boatman

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Feb 20, 2007
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Forests give cover to hunter as well as prey but no reason to doubt that food choices increased over time. Fishing developed and deep sea fishing from boats happened. Interesting whether the fisherman had the same presumed prestige as the meat hunter. Certainly the whale harpooner is well respected in whale hunting cultures, more than the fisherman probably.

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Robson Valley

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Nov 24, 2014
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Inland native people in North America used the strategy of driving prey into ambush. Certainly, stalking was just one effort in their strategy.
But for Bison, there must have been substantial risk in hunting as opposed to stampeding a herd over a jump. Not ones to ignore opportunity,
they were quite capable of killing mammoth/mastodon.
There's a case to be made for having lived on Beringia for thousands of years before the glaciers receeded and the continent opened up for
travel south along what is now an ocean-flooded coastline. They must have brought much their tool making skills and food processing skills with them.
And same here on the coast: Bottomless middens of sea shells. Low tide and the buffet dinner begins, every day!
When did the land bridge from the UK to the continent flood?
 

Robson Valley

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Nov 24, 2014
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Of course, not until the interior of the continent was ice free. Bison are nasty, unpleasant, violent, typical herbivores.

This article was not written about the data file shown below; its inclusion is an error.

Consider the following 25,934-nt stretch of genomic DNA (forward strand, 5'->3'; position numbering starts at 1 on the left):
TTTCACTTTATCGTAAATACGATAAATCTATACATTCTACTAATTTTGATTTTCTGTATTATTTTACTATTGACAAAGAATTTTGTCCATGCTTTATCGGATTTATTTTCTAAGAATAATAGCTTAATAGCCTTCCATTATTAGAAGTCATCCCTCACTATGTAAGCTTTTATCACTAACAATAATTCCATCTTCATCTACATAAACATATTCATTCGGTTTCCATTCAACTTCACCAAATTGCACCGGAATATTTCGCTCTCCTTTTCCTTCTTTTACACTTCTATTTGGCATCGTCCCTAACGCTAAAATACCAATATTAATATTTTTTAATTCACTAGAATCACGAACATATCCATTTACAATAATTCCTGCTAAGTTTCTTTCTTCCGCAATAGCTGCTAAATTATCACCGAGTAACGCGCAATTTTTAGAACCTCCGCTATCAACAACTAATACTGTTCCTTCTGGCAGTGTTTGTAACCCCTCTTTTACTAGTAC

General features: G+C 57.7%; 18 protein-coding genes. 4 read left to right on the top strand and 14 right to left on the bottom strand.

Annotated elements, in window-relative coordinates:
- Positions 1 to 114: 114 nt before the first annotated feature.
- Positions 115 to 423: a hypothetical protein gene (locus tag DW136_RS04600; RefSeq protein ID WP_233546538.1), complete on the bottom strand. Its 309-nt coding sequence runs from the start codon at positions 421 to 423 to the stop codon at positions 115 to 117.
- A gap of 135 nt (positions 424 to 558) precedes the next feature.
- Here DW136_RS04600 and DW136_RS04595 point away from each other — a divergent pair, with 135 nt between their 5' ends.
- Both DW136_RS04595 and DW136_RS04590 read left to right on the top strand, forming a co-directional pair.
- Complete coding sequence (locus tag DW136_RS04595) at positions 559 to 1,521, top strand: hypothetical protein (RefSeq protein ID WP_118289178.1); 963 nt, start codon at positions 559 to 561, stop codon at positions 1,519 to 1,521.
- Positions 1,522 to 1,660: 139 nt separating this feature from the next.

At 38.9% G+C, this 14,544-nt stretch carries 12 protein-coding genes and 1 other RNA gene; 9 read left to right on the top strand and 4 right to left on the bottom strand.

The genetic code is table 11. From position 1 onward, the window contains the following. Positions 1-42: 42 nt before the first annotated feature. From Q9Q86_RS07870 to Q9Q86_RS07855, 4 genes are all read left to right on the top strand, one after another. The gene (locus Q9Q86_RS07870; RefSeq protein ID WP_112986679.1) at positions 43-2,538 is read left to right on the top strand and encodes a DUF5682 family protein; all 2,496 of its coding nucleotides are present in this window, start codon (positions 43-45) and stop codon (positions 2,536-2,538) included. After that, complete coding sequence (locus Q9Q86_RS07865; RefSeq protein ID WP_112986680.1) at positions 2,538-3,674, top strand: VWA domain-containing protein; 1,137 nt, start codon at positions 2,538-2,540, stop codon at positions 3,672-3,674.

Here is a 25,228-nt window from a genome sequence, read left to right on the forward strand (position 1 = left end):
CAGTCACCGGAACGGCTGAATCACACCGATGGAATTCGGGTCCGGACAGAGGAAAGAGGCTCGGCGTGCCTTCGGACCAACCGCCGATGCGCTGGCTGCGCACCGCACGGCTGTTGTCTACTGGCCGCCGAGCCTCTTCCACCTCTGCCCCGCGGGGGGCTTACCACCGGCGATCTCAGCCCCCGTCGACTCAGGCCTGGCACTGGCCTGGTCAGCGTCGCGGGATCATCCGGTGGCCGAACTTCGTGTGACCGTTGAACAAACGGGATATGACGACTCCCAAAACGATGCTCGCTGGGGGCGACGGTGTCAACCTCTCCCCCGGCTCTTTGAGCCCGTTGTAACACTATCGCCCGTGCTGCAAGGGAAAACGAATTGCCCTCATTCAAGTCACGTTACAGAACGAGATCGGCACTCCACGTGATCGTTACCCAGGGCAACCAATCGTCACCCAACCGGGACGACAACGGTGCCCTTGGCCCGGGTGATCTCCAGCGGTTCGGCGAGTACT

Even Grizzly bear are more predictable. Anything worth trying with mammoth would be worth trying with bison.
At Wanuskewin near Saskatoon, Saskatchewan the village was occupied for more than 4,000 years. Nice buffalo jump.
They also used ambush corrals for spearing (my brother has a 6" point).

Did you not have Auroux (sp?) wild cattle things to hunt? When the cards are down, you and I both know that a cow moose can kill you.

"Head-Smashed-In" Buffalo Jump in Alberta, Canada. Recently, they broke through a hard pan clay layer to find an even greater depth of bone.
 

Cavegirl

Member
Mar 21, 2015
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I have a personal idea about the nature of the Mesolithic diet derived from stories in the Old Testament which was written about 6000BC, but which we know was based upon even earlier myths and oral traditions. For me, the Garden of Eden story is actually a mythologised history of the Mesolithic from the perspective of Prehistoric peoples.

So in Genesis Book 2 (King James) the fist line goes:
'Let us make man in our image, after our likeness: and let them have dominion over the fish of the sea, and over the fowl of the air, and over the cattle, and over all the earth, and over every creeping thing that creepeth upon the earth.'

So they place fish first, then birds, then beasts and then insects etc and this could be indicative of the relative importance of hunting practices to local diets. The list is repeated several times in that order.

In Chapter 3 there's the line:
And when the woman saw that the tree was good for food, and that it was pleasant to the eyes, and a tree to be desired to make one wise, she took of the fruit thereof, and did eat, and gave also unto her husband with her; and he did eat.